A: She can up her intake of zinc and vitamin C. I also recommend elderberry for the immune system. She will do fine with some positive thinking and reassurance, and she can deliver the babe without c-section if she does have an outbreak by simply covering the sore(s) with a warm cloth so that the babe doesn't come in contact with it.
A: I have been a midwife for 23 years. Prevention magazine printed an article close to 20 years ago about herpes. The advice it gave has been invaluable over my years of practice. This is what it said: During an outbreak of herpes take 1,000 mg lysine three times a day along with vitamin C (I have moms take 1,000 mg 3 times a day). For a maintenance dose it advised taking 500 mg lysine daily as a preventive. I never have had an outbreak during birth.
- Carol Severson, CPM, LDM
A: At 36 weeks she can take Acyclovir 400 mg BID daily until delivery. This helps prevent outbreaks at term. Many articles have been published about this subject. Check PubMed for herpes and pregnancy.
A: L-lysine is very useful in preventing an outbreak of herpes and even useful to cut an episode short. I usually suggest 1,000 to 2,000 mg. a day as a preventive. If the mom is extra tired, have her take the higher dosage. If she thinks an outbreak is starting, she should increase it to 4,000 mg a day. L-lysine is an amino acid (a protein). I have never heard of overdosing on it. It also works well for cold sores and chicken pox as well as other types of herpes infections.
- Judy, CPM
A: I have had many clients with thrombocytopenia and have never seen platelet infusions or even steroids recommended. My policy is to recommend hospital birth if the parents were planning a homebirth if the levels got too low, especially under 80.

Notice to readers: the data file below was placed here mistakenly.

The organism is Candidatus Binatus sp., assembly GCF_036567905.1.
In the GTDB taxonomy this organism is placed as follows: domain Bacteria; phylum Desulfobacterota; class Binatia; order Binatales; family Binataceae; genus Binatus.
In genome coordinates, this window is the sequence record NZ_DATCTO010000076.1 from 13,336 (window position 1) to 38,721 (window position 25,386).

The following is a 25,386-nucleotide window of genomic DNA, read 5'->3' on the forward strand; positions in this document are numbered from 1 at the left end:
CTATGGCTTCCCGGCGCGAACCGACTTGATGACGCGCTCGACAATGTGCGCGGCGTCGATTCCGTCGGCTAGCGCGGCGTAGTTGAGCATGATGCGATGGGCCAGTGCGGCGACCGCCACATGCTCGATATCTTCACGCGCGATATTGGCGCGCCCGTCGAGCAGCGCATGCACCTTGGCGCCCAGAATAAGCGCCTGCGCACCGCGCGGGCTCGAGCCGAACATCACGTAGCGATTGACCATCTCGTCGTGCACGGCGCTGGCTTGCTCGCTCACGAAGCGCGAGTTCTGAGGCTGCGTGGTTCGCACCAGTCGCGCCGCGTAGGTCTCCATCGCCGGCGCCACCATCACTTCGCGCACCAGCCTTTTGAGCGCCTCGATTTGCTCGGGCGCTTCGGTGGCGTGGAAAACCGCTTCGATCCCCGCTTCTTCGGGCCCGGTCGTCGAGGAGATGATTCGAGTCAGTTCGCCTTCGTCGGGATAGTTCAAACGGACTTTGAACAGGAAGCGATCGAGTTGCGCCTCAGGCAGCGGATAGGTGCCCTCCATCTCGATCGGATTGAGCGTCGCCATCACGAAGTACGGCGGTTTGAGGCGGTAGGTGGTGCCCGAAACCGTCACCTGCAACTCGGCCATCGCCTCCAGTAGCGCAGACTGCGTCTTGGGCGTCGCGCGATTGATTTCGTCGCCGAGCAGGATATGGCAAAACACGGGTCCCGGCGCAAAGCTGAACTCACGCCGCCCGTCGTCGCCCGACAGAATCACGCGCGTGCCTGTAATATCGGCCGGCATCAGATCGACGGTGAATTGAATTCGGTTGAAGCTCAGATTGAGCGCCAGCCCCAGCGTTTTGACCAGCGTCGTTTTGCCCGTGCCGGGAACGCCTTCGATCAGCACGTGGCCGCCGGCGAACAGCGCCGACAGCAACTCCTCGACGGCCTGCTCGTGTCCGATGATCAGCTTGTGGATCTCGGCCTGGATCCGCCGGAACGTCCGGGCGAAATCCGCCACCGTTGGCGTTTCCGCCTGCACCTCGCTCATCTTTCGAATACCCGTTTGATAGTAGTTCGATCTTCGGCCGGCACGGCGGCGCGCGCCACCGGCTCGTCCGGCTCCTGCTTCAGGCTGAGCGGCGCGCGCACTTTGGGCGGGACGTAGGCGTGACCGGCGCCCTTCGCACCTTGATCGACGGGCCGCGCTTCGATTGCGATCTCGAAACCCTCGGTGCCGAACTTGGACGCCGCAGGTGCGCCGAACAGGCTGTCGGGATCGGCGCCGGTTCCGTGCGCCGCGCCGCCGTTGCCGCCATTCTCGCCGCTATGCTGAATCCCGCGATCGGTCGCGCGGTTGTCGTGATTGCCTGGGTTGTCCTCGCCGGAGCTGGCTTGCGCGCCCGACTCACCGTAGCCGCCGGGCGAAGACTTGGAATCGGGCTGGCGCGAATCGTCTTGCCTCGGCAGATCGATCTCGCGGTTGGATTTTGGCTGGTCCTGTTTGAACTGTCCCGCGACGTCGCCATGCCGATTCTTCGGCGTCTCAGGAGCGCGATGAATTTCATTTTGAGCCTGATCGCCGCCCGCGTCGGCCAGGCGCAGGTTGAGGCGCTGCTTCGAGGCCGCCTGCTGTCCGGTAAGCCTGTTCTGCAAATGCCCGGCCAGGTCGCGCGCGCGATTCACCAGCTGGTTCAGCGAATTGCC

Platelet levels vary widely with each blood draw, so you must take into account many other factors. For example, did she have a postpartum hemorrhage with a previous birth? Is she displaying unusual signs (e.g., unexplained bruising)? I strongly recommend Vitamin K for the newborn postpartum (IM, not the oral dose). Some women also elect to ingest lots of leafy greens and nettle tea in pregnancy for the added Vit K, but I didn't see platelet levels rise. Other situations such as external cephalic version for breech presentation or maternal Rh negative may be viewed in a different light given low platelet levels.
In my experience, physicians consulted for this condition were particularly concerned with platelet levels under 50, especially if a caesarean section might be indicated. As I am not presently attending births as a midwife; I can't speak for the current climate for this condition in my community. I don't know if Toronto is unique in this regard, but our experience is that this condition is not extremely rare, and in fact, seems to happen with some frequency (if I were to guess, I'd say 1-5%).
Specialist consultations should include both an obstetrician and a hematologist. Anyone with this condition would likely benefit greatly from seeing a naturopath with experience with pregnant women. I am a clinical hypnotherapist, and the work I have done with women with this condition using hypnosis can often be enough to clear it up or at least bring the levels up high enough to allow the woman to have a homebirth. Just as women visualize bringing down a blood pressure, they can visualize the platelet levels coming up.
- Shawn Gallagher, BA, RM, C.Ht
A: There are several conditions in which low platelet levels are observed during pregnancy, some of which are serious. But "bog standard" gestational thrombocytopenia is not extremely rare; it affects 5-7% of pregnancies and is believed by haematologists simply to be an ordinary phenomenon affecting some pregnancies with no adverse implications for mother or baby.
- According to Abdul Rahim Gari-Bai, Fachartz (Hematology), a platelet count of 30-50 (when the bottom end of the "normal" range is 150) should be considered safe for the mother at delivery.
- Studies reviewed in Gari-Bai's paper, Thrombocytopenia in Pregnancy, showed no higher incidence of babies with low platelets born to mothers with low platelets than in those born to mothers with normal platelet levels.